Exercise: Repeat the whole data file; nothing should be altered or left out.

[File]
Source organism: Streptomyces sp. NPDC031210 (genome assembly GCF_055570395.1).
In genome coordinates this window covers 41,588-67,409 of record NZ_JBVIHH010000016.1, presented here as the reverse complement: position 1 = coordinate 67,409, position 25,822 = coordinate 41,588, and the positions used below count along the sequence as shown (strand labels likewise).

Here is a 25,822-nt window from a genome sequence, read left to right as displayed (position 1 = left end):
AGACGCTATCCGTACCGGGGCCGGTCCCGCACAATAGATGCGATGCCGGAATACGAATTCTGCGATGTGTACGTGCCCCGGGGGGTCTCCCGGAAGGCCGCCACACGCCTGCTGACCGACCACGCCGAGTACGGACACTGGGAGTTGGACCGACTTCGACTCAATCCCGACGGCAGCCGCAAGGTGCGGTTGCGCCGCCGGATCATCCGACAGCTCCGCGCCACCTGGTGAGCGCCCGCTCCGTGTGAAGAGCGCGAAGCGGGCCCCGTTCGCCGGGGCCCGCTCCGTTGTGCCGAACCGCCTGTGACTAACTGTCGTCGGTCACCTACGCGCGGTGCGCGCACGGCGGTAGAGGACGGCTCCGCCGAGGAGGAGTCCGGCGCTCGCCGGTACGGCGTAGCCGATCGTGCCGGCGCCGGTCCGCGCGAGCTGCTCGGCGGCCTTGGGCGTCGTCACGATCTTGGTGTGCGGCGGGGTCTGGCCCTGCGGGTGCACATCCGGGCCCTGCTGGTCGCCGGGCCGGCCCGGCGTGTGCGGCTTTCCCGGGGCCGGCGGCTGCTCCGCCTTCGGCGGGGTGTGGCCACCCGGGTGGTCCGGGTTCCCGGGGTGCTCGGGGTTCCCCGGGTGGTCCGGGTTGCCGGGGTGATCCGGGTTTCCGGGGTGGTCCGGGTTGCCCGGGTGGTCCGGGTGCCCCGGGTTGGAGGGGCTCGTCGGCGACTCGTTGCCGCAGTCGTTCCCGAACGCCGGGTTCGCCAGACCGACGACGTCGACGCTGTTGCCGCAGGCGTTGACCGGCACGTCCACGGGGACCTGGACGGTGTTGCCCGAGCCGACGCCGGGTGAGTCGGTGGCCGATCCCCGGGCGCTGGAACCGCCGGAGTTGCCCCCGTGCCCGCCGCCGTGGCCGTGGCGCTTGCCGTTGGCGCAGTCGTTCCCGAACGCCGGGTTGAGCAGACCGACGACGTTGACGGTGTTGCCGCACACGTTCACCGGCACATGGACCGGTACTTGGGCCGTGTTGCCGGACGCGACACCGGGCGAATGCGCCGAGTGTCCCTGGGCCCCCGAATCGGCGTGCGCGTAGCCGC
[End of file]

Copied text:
Source organism: Streptomyces sp. NPDC031210 (genome assembly GCF_055570395.1).
In genome coordinates this window covers 41,588-67,409 of record NZ_JBVIHH010000016.1, presented here as the reverse complement: position 1 = coordinate 67,409, position 25,822 = coordinate 41,588, and the positions used below count along the sequence as shown (strand labels likewise).

Here is a 25,822-nt window from a genome sequence, read left to right as displayed (position 1 = left end):
AGACGCTATCCGTACCGGGGCCGGTCCCGCACAATAGATGCGATGCCGGAATACGAATTCTGCGATGTGTACGTGCCCCGGGGGGTCTCCCGGAAGGCCGCCACACGCCTGCTGACCGACCACGCCGAGTACGGACACTGGGAGTTGGACCGACTTCGACTCAATCCCGACGGCAGCCGCAAGGTGCGGTTGCGCCGCCGGATCATCCGACAGCTCCGCGCCACCTGGTGAGCGCCCGCTCCGTGTGAAGAGCGCGAAGCGGGCCCCGTTCGCCGGGGCCCGCTCCGTTGTGCCGAACCGCCTGTGACTAACTGTCGTCGGTCACCTACGCGCGGTGCGCGCACGGCGGTAGAGGACGGCTCCGCCGAGGAGGAGTCCGGCGCTCGCCGGTACGGCGTAGCCGATCGTGCCGGCGCCGGTCCGCGCGAGCTGCTCGGCGGCCTTGGGCGTCGTCACGATCTTGGTGTGCGGCGGGGTCTGGCCCTGCGGGTGCACATCCGGGCCCTGCTGGTCGCCGGGCCGGCCCGGCGTGTGCGGCTTTCCCGGGGCCGGCGGCTGCTCCGCCTTCGGCGGGGTGTGGCCACCCGGGTGGTCCGGGTTCCCGGGGTGCTCGGGGTTCCCCGGGTGGTCCGGGTTGCCGGGGTGATCCGGGTTTCCGGGGTGGTCCGGGTTGCCCGGGTGGTCCGGGTGCCCCGGGTTGGAGGGGCTCGTCGGCGACTCGTTGCCGCAGTCGTTCCCGAACGCCGGGTTCGCCAGACCGACGACGTCGACGCTGTTGCCGCAGGCGTTGACCGGCACGTCCACGGGGACCTGGACGGTGTTGCCCGAGCCGACGCCGGGTGAGTCGGTGGCCGATCCCCGGGCGCTGGAACCGCCGGAGTTGCCCCCGTGCCCGCCGCCGTGGCCGTGGCGCTTGCCGTTGGCGCAGTCGTTCCCGAACGCCGGGTTGAGCAGACCGACGACGTTGACGGTGTTGCCGCACACGTTCACCGGCACATGGACCGGTACTTGGGCCGTGTTGCCGGACGCGACACCGGGCGAATGCGCCGAGTGTCCCTGGGCCCCCGAATCGGCGTGCGCGTAGCCGC